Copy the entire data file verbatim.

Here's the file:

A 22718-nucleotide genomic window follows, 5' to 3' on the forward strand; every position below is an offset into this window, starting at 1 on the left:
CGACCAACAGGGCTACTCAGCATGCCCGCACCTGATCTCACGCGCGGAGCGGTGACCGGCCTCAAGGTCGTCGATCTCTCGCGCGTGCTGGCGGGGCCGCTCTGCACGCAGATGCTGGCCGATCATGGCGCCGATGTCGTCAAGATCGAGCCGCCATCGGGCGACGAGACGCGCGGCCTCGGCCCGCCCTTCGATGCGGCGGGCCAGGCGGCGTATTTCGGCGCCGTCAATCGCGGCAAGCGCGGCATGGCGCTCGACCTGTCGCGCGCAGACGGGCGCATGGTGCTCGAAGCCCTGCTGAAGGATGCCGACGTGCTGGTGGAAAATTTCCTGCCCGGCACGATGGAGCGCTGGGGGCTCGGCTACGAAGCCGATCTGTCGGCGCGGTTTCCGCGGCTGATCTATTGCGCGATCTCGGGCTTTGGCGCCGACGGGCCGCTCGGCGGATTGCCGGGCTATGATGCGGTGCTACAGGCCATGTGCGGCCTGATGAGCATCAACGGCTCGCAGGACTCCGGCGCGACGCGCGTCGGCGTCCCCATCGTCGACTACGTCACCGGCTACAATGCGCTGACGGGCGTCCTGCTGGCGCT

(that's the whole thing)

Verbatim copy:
A 22718-nucleotide genomic window follows, 5' to 3' on the forward strand; every position below is an offset into this window, starting at 1 on the left:
CGACCAACAGGGCTACTCAGCATGCCCGCACCTGATCTCACGCGCGGAGCGGTGACCGGCCTCAAGGTCGTCGATCTCTCGCGCGTGCTGGCGGGGCCGCTCTGCACGCAGATGCTGGCCGATCATGGCGCCGATGTCGTCAAGATCGAGCCGCCATCGGGCGACGAGACGCGCGGCCTCGGCCCGCCCTTCGATGCGGCGGGCCAGGCGGCGTATTTCGGCGCCGTCAATCGCGGCAAGCGCGGCATGGCGCTCGACCTGTCGCGCGCAGACGGGCGCATGGTGCTCGAAGCCCTGCTGAAGGATGCCGACGTGCTGGTGGAAAATTTCCTGCCCGGCACGATGGAGCGCTGGGGGCTCGGCTACGAAGCCGATCTGTCGGCGCGGTTTCCGCGGCTGATCTATTGCGCGATCTCGGGCTTTGGCGCCGACGGGCCGCTCGGCGGATTGCCGGGCTATGATGCGGTGCTACAGGCCATGTGCGGCCTGATGAGCATCAACGGCTCGCAGGACTCCGGCGCGACGCGCGTCGGCGTCCCCATCGTCGACTACGTCACCGGCTACAATGCGCTGACGGGCGTCCTGCTGGCGCT